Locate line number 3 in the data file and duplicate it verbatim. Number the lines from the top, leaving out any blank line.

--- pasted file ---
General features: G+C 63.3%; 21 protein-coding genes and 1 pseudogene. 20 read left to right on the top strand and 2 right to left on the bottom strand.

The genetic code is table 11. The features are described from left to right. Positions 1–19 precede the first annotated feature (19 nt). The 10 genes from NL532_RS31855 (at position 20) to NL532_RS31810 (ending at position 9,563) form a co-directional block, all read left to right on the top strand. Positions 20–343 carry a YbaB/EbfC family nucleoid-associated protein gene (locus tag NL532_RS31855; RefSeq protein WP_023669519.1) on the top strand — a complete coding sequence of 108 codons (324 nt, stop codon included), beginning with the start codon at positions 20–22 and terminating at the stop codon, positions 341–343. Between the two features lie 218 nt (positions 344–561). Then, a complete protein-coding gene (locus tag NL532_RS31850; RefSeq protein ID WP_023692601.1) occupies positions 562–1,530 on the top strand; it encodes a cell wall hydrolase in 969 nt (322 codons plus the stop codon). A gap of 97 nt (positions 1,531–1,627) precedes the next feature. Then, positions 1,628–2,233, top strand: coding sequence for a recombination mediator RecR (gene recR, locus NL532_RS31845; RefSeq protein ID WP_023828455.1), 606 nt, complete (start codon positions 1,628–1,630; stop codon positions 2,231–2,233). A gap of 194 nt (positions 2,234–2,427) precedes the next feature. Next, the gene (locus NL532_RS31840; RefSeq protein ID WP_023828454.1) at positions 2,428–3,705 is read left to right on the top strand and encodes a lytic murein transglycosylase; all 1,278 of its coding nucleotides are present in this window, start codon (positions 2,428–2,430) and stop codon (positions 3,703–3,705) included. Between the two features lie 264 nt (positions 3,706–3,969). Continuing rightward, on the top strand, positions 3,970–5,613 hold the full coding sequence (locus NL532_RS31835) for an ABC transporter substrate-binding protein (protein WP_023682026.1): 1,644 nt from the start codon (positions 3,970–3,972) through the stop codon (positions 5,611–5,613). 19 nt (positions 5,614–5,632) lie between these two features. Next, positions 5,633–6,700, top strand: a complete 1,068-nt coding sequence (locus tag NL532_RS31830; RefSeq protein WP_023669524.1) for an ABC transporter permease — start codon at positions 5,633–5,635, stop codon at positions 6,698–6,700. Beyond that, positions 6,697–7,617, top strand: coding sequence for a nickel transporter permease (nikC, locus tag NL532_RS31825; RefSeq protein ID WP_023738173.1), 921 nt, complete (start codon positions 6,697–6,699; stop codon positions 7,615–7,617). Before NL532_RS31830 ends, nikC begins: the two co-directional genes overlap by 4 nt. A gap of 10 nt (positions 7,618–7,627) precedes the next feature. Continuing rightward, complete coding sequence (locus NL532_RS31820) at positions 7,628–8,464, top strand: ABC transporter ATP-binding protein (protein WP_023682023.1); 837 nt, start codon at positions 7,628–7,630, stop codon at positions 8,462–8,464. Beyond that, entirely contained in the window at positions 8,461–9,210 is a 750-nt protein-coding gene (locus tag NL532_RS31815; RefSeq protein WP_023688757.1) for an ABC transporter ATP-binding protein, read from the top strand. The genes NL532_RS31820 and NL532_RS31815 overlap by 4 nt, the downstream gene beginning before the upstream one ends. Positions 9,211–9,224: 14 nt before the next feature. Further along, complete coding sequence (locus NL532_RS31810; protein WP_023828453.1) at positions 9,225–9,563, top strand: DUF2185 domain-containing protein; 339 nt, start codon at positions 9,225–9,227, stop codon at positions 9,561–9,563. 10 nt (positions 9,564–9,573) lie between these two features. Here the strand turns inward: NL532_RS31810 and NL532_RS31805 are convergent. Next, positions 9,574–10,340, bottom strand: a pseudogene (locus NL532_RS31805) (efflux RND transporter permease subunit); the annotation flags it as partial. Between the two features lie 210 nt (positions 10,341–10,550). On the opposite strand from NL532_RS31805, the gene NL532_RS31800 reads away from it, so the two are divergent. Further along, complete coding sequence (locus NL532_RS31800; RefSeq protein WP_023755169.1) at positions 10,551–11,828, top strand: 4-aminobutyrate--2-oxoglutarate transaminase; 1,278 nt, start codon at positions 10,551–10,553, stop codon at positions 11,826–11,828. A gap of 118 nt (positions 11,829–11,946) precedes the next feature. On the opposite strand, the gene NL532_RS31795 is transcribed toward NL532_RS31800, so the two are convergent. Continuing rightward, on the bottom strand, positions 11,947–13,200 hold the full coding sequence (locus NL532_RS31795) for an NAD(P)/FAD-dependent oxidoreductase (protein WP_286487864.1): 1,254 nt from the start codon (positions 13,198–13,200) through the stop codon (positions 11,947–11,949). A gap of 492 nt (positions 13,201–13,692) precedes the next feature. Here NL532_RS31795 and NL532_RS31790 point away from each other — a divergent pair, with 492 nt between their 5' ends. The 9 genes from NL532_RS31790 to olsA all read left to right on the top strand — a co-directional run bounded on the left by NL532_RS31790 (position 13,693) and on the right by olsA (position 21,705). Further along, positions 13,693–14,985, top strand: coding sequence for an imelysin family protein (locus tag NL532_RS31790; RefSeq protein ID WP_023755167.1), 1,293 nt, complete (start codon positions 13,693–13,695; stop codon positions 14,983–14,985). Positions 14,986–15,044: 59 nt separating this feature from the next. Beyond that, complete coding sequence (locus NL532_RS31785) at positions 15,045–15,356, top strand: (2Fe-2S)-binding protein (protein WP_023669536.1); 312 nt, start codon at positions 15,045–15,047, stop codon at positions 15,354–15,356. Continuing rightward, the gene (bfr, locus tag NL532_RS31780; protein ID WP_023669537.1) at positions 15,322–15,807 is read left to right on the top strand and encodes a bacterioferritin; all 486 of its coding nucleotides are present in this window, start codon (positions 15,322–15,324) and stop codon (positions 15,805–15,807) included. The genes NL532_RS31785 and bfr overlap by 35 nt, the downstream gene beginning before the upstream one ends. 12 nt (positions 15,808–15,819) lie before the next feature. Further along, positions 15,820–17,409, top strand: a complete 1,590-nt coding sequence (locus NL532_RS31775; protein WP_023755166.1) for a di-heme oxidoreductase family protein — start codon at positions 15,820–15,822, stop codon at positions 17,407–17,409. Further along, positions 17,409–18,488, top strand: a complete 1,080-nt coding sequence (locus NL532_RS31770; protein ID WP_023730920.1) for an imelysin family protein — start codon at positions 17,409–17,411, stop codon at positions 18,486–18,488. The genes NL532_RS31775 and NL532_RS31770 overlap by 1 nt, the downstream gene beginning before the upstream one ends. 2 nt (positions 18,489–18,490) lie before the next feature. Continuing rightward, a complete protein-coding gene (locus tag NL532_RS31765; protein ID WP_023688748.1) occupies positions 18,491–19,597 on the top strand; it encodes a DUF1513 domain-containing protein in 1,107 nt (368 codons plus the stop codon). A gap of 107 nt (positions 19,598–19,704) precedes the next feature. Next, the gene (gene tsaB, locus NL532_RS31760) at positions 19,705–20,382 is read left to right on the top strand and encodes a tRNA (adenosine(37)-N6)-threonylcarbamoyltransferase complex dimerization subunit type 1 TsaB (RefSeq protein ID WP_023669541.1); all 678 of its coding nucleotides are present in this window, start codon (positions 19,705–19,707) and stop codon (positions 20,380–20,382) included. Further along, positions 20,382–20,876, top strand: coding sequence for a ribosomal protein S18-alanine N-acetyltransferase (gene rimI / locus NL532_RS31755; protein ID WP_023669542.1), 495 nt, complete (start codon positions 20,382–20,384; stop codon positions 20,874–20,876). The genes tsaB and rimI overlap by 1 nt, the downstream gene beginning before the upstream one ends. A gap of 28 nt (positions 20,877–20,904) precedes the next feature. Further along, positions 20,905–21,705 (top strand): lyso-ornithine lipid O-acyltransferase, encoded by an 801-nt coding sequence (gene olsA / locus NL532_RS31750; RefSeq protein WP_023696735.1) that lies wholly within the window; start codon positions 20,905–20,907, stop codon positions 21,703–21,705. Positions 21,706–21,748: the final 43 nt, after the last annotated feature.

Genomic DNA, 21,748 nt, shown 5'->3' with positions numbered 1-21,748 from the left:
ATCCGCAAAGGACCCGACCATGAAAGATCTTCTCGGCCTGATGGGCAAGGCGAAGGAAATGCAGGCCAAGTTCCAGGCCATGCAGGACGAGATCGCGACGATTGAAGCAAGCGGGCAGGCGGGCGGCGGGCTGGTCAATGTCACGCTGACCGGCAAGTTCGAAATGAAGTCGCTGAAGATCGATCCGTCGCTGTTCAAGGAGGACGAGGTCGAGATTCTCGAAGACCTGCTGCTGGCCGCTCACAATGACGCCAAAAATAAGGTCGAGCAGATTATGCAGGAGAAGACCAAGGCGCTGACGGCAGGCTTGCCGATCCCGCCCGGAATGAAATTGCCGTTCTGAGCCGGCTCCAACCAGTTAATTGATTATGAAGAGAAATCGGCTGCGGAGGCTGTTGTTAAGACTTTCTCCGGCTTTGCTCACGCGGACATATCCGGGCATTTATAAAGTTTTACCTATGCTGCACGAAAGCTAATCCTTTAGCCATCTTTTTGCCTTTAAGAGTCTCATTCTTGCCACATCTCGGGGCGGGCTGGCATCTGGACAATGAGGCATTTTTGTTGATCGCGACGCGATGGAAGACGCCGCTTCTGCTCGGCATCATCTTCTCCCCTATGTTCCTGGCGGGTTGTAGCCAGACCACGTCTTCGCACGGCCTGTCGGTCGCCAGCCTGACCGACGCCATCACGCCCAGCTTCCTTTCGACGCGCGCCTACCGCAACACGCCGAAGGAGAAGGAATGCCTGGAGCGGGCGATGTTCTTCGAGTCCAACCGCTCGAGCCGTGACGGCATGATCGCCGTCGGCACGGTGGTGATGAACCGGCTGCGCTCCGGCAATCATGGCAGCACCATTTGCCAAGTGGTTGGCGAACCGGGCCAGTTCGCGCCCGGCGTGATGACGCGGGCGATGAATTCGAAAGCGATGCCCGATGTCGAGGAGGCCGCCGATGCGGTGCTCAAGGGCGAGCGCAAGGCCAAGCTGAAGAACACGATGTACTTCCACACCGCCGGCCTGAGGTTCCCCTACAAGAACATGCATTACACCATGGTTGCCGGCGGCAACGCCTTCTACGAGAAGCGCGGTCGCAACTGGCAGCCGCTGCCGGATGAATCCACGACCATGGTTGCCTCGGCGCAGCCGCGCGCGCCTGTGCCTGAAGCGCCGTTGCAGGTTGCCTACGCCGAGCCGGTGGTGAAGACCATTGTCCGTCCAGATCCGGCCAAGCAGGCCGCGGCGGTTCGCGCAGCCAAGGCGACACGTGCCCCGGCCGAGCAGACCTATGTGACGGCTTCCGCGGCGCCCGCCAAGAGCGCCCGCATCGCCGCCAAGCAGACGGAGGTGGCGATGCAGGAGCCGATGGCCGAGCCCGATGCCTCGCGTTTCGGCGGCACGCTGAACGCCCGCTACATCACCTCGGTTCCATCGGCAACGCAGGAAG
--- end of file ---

Genomic DNA, 21,748 nt, shown 5'->3' with positions numbered 1-21,748 from the left: